“I know that you’re a cosmic pessimist―that you don’t believe there’s any meaning to any of this. So, why not jump into the abyss of your emotions―if it ultimately doesn’t matter either way?”

“Give me one good reason why I should do that, Bushi?”

“For me.”

“For you?”

“Yes. You said just now that we’re lovers too. You will never know how much you can love me if you don’t jump off that cliff of indifference. You have to feel for me.”

“What if I kill myself eventually as my rival did?”

“Then I’ll die with you. Do you know why I want this? Because if I die, I want you to cry your eyes out―I want you to miss me even though it pains you greatly. I want to mean something to you. I don’t want to be just a piece of biological matter to you! The world only makes sense if you feel―and if you suffer. By renouncing emotions, you’re renouncing suffering. How will your love ever be completely real if you don’t risk suffering by giving reins to your emotions?”

She seemed pleased. She smiled, stared, and held my hand. She squeezed it hard; her eyes also began turning red, a small nexus of veins started becoming quite visible. I’d never seen her smile like that before. Sure, she was creepy as hell when the fancy stuck her but this was different. I took her in my arms, making her rest her head on my chest. 

“Can I ask you something?” she asked.

“Of course.” I smiled.

“Why aren’t you afraid of death? Why is it that you’re not even a little bit troubled by the thought that this is our last night alive?”

I pulled her closer to me, pressing her shoulder towards me. 

“Music, Bushi. It’s as simple as that.”


“Do you remember when I told you about Aristotle’s theory of catharsis? About how watching tragedy can purge you of certain emotions?”

“Yes, but what has that got to do with music?”

“Music with a tragic sense has the same effect, Bushi, but it’s amplified since music speaks to a part of us that language can never touch. That’s my thesis.”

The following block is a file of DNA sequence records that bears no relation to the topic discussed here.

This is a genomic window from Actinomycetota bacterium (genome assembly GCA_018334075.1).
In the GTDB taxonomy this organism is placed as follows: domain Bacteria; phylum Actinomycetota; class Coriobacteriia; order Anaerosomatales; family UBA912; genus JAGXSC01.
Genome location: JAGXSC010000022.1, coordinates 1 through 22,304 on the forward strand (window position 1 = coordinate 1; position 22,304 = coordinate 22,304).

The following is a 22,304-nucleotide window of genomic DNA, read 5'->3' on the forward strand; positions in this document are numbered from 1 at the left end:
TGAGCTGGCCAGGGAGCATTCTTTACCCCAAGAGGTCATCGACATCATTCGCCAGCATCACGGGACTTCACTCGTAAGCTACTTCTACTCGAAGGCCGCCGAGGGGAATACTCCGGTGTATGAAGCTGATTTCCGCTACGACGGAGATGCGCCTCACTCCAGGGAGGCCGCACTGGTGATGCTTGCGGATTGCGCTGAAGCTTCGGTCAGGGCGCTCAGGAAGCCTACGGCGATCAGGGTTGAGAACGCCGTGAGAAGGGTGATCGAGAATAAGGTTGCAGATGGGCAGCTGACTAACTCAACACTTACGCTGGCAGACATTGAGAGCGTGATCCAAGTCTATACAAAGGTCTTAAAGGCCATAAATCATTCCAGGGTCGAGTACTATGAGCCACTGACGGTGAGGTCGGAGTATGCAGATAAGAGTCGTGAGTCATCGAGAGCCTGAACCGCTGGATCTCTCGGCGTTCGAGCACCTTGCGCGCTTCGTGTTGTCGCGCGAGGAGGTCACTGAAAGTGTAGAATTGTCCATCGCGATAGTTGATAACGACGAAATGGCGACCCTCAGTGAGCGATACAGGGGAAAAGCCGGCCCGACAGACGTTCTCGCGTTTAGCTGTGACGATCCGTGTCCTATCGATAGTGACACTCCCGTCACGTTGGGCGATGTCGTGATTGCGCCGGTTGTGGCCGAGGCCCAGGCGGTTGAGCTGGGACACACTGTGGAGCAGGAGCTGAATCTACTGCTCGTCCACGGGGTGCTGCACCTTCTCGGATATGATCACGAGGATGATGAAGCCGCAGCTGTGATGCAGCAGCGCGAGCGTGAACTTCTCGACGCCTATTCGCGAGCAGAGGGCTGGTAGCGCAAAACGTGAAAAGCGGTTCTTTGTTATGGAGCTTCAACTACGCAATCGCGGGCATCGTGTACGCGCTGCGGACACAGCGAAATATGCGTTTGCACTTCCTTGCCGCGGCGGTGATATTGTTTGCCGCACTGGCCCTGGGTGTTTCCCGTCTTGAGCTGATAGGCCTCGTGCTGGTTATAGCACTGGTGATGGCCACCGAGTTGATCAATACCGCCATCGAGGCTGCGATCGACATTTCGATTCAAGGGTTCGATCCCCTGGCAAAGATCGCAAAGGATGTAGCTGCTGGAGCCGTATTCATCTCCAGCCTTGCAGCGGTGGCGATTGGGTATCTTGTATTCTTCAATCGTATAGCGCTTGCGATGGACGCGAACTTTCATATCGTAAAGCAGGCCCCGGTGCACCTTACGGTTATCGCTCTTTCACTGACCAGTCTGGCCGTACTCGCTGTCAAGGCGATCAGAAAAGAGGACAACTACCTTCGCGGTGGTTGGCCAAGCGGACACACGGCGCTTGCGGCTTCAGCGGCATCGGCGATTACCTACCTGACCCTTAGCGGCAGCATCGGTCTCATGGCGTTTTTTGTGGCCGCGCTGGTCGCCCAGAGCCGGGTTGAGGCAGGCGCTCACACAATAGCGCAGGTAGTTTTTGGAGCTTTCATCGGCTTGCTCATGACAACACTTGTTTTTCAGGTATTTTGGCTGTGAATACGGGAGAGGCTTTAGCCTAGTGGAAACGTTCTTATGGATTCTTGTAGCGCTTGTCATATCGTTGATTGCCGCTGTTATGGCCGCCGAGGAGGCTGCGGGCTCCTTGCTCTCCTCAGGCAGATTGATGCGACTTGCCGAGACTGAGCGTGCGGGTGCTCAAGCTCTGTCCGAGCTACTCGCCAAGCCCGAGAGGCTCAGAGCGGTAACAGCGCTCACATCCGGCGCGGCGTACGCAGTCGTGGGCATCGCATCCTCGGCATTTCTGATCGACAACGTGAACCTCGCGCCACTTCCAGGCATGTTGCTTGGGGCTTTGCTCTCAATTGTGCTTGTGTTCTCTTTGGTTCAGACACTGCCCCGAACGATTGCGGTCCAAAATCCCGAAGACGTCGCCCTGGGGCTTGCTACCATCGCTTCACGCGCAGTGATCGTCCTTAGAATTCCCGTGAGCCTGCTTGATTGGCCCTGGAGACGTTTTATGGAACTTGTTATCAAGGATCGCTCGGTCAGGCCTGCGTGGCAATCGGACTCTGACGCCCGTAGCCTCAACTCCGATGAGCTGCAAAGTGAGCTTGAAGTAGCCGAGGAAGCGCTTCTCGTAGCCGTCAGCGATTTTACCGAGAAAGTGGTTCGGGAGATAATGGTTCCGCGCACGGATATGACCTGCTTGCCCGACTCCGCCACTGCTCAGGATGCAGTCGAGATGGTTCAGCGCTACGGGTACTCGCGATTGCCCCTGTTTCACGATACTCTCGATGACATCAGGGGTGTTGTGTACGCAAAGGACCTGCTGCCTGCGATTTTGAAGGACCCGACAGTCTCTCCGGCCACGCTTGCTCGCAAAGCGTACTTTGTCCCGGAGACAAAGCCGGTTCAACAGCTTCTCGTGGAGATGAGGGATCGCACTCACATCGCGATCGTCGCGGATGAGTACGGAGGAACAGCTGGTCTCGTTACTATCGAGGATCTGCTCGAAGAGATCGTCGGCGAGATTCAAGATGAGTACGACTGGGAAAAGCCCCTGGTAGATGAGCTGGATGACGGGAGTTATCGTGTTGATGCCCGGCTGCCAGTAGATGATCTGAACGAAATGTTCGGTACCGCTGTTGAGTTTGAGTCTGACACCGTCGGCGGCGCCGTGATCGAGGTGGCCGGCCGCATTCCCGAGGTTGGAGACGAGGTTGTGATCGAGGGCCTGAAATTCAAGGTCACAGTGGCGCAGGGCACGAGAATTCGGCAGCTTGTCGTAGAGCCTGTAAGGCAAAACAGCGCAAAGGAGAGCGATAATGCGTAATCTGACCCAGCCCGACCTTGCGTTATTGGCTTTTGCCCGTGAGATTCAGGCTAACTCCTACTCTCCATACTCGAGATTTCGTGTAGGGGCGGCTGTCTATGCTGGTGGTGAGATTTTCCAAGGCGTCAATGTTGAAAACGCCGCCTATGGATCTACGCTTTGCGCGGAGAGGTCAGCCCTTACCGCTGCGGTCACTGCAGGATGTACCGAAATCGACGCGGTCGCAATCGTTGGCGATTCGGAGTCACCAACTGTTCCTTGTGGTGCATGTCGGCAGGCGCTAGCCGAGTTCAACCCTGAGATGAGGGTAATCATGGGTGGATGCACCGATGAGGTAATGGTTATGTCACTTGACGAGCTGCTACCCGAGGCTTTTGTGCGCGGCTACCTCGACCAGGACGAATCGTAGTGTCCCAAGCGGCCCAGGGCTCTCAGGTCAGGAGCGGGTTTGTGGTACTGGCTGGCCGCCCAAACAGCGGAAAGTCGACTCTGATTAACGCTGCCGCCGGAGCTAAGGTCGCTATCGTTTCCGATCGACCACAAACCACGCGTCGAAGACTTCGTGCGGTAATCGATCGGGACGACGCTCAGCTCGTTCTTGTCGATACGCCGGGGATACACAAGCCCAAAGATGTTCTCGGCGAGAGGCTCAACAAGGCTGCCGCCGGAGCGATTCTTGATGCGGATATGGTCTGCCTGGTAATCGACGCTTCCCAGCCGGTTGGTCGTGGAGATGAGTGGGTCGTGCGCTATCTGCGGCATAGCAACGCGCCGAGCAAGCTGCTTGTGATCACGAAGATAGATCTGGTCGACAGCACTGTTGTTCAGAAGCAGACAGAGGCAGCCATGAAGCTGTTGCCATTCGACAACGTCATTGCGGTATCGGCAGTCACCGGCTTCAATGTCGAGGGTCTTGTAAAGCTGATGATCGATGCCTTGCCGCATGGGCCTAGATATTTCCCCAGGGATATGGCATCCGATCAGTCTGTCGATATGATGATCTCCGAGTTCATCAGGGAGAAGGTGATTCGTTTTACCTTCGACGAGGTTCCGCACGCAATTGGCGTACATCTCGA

“I don’t know what that means.”

“It means that music has purged me of all anxiety concerning death. I had the rational justifications long ago, but they weren’t soaked in blood for me. The truths that music has whispered into my ear have been wild, and I have felt them and danced with them for most of my life.”

It was a difficult night, I admit. It was hard to get her to sleep. I had to dissolve a sedative in the glass of water I’d brought her. Throughout the night, earthquakes would shake the ground after every few hours. You would hear a building crumble every once in a while. There’d be screams as well, cries for help―for divine intervention.

As dawn approached, I woke Bushra up. She rubbed her eyelids, and for a minute, she’d forgotten what was going on and what had happened yesterday. Then it all came back to her. 

“We survived?” she asked.

“Evidently, my dear. You want to go outside, take a look?”

“Let’s go, Hafeez.”

The alley was quiet as a morgue. As we walked out, Bushra screamed. I didn’t. I merely looked at the pool of blood that ran through the ground. I put my feet inside and entered it. Walking slowly through the swamp, a piece of a limb would hit me from behind or under the blood. There were some heads too if you want to know the truth. I looked back at Bushra and yelled, “Go back inside the building, Bushra! Go!” 

She obeyed. As hard as I tried, I could not feel sorry for them, the idiots. I went back to the building and comforted Bushra. She’d been traumatized. 

I went back to the Bushra’s apartment, where I found her sitting on the couch, her face buried behind her hands.



“Bushi? My Bushi―look at me!”

She slowly raised her head and looked at me.

“Yes, Hafeez?” she said, crying.

I went near her and kneeling before her, I took her hands in mine. 

“Bushra, I have something I want to ask you.”

A shiver seemed to run through her, and she stopped crying. 

“Yes, Hafeez―ask anything, my dear.”

I tightened my grip on her hands.

“In the absurdity of this world, there is no meaning to be found. Nothing makes the death of these people any different from any other day on which they live their meaningless lives. Don’t think about any of this, Bushi! Don’t take any of it seriously―it’s all a comedy, don’t you see? Just laugh at it, darling. And speaking of joy, will you marry me, Bushra Ansari?”

A wide grin appeared on her face as if she had been expecting me to ask her all along.

“Yes, Hafeez. I will marry you.”

Since then, we’ve searched for the other survivors. So far, we haven’t found any. This manuscript that you’re reading is the only one I have left. If you find it, find us. The room for a new dawn has been made my friend and let us live it together. All of you with me and Bushra, that angel. You’d love her. I swear you will. And you will find us out of our minds, laughing and laughing hysterically in some corner at the biggest comedic performance that exists―life.


Leave a Reply

Your email address will not be published. Required fields are marked *